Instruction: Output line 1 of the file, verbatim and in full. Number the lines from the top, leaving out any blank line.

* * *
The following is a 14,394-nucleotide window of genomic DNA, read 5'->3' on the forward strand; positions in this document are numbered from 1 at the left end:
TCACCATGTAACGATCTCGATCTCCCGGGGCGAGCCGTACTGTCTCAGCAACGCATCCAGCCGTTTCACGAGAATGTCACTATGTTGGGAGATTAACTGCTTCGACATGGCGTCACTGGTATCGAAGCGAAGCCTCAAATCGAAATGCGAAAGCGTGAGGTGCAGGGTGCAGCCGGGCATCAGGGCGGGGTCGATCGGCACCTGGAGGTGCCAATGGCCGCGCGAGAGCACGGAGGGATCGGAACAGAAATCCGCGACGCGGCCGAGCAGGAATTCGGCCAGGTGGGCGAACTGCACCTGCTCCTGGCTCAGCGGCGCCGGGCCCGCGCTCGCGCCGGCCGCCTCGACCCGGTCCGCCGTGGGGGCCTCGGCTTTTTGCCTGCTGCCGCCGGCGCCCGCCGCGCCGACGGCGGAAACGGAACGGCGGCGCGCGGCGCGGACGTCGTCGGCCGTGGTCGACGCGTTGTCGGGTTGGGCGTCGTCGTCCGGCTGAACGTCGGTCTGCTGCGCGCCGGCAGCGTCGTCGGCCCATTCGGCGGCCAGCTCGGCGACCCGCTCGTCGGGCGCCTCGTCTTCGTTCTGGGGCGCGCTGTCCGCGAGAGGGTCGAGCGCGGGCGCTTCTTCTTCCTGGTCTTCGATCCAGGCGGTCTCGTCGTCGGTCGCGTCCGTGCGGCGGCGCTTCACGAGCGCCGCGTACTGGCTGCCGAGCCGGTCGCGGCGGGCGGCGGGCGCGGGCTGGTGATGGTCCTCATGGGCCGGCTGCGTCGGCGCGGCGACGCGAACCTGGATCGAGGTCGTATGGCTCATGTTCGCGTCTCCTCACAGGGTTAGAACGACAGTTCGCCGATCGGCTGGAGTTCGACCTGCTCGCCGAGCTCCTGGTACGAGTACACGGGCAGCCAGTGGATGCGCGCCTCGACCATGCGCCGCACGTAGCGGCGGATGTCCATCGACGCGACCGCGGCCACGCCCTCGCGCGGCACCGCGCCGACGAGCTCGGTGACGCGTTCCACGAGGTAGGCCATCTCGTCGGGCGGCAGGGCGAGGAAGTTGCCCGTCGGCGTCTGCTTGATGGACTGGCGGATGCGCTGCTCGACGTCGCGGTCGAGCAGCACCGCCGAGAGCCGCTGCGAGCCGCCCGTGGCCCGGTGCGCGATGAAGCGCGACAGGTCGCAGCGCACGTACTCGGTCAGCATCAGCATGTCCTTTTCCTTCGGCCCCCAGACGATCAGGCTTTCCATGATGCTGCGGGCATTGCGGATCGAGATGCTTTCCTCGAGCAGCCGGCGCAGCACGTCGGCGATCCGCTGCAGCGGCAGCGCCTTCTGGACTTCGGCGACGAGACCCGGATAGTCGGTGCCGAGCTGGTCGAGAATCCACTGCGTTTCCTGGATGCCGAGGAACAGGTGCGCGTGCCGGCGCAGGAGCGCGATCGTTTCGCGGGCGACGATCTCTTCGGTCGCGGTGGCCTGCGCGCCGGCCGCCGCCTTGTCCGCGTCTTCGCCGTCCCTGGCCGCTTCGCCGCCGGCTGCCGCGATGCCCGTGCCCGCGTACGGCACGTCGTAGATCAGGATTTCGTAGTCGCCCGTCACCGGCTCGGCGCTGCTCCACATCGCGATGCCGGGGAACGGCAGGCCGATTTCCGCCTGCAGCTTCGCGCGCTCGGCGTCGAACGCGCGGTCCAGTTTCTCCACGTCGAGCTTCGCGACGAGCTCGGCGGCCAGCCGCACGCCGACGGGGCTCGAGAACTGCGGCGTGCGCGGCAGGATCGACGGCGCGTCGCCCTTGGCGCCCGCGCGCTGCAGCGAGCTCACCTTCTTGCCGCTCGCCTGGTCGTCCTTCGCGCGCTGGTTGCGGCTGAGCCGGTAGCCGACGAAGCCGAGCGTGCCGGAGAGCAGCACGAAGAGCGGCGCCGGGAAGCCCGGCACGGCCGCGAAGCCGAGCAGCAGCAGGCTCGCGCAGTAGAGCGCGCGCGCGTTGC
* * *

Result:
The following is a 14,394-nucleotide window of genomic DNA, read 5'->3' on the forward strand; positions in this document are numbered from 1 at the left end: